I spent many hours as a child browsing through a particular book in my parents’ library – John Milton’s “Paradise Lost”. I hadn’t the least interest in the text (I was only seven or eight years old!) but was absolutely enthralled by the accompanying illustrations of French artist and lithographer Gustave Doré. I found the drama and exquisite detail riveting. When I downloaded this file as a RAW image, I felt it had a mythic quality that, for me, recalled those Doré images. In post I tried to give the image the sense of a lithograph in hopes of enhancing the mythic drama I was seeing in it. This picture certainly tells a story, though what it is precisely, I leave to the imagination of the reader.
Dazzling physical detail and narrative obscurity in one image. I see the mystery of the cascade and above it a de-winged seraphim almost falling into the cascade.
Thanks for the introduction to Dore. As I see some of his Paradise Lost images, I see that he would not be adverse to vignetting some of the tree trunks to emphasize the cascade.
I thought it looked like a lithograph as well when I first saw it. From the small image I thought it was salmon spilling out of a cannery. I was introduced to Dore’s work at that age as well although I’m not sure it was a good thing. The devils with their wings captured my imagination and frightened me. They left an impression for years to come.
The feeling I get from the image is also not a very positive one. Disgorgement, with all it’s implications, is how this comes across. Personally, I like this sort of thing. I’ve been reading about the 5 or 7 main psychological reactions people have. As far as I’m concerned an image the elicits a response of any of them is to be admired. Apathy is the real enemy.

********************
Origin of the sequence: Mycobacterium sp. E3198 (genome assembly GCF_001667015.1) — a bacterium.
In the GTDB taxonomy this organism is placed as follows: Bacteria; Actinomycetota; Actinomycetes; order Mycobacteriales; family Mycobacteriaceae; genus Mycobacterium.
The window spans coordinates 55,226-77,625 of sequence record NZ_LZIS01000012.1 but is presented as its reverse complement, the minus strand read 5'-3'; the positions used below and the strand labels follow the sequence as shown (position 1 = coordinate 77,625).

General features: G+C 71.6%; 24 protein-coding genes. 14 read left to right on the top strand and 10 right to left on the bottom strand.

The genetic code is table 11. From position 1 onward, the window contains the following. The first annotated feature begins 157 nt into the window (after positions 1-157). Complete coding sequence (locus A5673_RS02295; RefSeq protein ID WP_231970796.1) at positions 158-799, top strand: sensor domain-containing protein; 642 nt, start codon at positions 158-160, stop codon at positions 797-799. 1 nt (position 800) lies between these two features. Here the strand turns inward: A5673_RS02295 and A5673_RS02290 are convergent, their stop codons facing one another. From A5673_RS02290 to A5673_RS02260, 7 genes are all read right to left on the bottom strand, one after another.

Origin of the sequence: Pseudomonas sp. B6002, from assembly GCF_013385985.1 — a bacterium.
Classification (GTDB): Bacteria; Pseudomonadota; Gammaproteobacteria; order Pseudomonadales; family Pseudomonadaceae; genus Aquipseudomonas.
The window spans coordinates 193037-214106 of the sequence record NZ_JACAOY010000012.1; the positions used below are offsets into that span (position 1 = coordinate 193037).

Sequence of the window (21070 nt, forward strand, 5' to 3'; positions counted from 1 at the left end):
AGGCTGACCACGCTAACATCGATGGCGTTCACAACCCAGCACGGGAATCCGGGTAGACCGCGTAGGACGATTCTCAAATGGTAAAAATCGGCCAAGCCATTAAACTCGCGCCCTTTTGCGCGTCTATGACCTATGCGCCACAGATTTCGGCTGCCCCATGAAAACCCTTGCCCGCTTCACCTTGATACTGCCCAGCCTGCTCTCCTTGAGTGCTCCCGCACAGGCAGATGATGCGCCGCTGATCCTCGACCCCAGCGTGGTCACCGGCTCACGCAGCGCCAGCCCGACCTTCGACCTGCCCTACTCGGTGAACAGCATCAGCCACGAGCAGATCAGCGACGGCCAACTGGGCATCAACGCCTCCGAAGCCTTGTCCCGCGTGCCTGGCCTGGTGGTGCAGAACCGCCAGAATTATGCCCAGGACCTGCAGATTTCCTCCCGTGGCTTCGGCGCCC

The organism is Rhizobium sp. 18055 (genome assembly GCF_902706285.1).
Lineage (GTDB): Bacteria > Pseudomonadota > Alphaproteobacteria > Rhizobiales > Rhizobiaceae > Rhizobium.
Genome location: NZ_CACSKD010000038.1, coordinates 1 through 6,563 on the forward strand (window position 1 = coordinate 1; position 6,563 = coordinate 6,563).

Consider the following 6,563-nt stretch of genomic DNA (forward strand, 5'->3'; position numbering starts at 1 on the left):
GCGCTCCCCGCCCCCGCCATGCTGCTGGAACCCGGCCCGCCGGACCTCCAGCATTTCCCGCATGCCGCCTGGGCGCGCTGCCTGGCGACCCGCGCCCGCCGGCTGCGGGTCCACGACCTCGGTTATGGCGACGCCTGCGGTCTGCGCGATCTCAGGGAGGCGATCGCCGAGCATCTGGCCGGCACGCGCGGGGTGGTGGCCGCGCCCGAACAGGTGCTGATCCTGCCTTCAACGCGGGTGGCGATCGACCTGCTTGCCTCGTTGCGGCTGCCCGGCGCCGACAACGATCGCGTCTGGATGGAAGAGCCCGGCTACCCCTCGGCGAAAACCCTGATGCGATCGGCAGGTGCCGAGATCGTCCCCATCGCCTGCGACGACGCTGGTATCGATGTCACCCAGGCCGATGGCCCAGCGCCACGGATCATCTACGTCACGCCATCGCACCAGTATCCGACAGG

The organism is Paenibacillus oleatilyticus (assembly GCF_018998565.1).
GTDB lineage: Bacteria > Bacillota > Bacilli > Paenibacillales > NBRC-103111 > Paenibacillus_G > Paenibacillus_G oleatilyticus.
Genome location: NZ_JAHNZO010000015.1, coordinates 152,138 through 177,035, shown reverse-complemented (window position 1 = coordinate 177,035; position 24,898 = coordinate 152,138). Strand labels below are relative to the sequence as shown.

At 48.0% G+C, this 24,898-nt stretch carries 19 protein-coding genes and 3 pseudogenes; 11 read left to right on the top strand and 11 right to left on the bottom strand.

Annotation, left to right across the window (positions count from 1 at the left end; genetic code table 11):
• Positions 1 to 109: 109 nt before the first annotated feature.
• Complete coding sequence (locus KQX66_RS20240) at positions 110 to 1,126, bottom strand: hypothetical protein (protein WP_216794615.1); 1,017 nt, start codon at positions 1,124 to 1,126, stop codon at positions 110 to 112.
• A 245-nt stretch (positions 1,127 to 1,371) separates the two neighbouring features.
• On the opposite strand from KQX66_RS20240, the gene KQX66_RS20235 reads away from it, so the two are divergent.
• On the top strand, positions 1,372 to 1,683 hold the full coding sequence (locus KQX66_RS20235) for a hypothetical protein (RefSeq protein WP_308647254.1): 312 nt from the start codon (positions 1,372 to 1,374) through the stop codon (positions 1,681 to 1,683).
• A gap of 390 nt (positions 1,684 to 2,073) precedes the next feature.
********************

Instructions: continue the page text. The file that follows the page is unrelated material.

This is vaguely disturbing - evisceration comes to mind. Your processing treatment does give it the feeling of a lithograph and is well suited to the mood of the scene (or maybe it’s the processing that gives it a mood).
Kerry - I love this image because of all the graphic details, and find it fascinating seeing some of the reaction of others. The first thing that jumped out at me as I scanned to your image was a wood elf hiding in the leaves. The head and face is pretty much dead center. Strange I know, but I blame it on the lockdown and self isolation from society! Great shot and imagination - thanks for sharing.
I find this image to be somewhat unsettling and disturbing, and yet it is hard to look away from it too. It certainly creates an instant reaction in the viewer. I agree with @Bonnie_Lampley, it’s this lithograph type processing that creates the mood in this image. Such a forceful and thought provoking image Kerry, well done.
@Dick_Knudson, @Igor_Doncov, @Bonnie_Lampley, @Terrance_Alexander, @Ed_McGuirk - Thank you all for your feedback. I was a bit surprised to hear that many found the image disturbing. But, as Igor pointed out, more important that the image has an impact - far better it be “disturbing” than “nice” And Dick, I think I will follow your advice and play with this a bit more to create a greater tonal difference between the tree trunks and the cascade.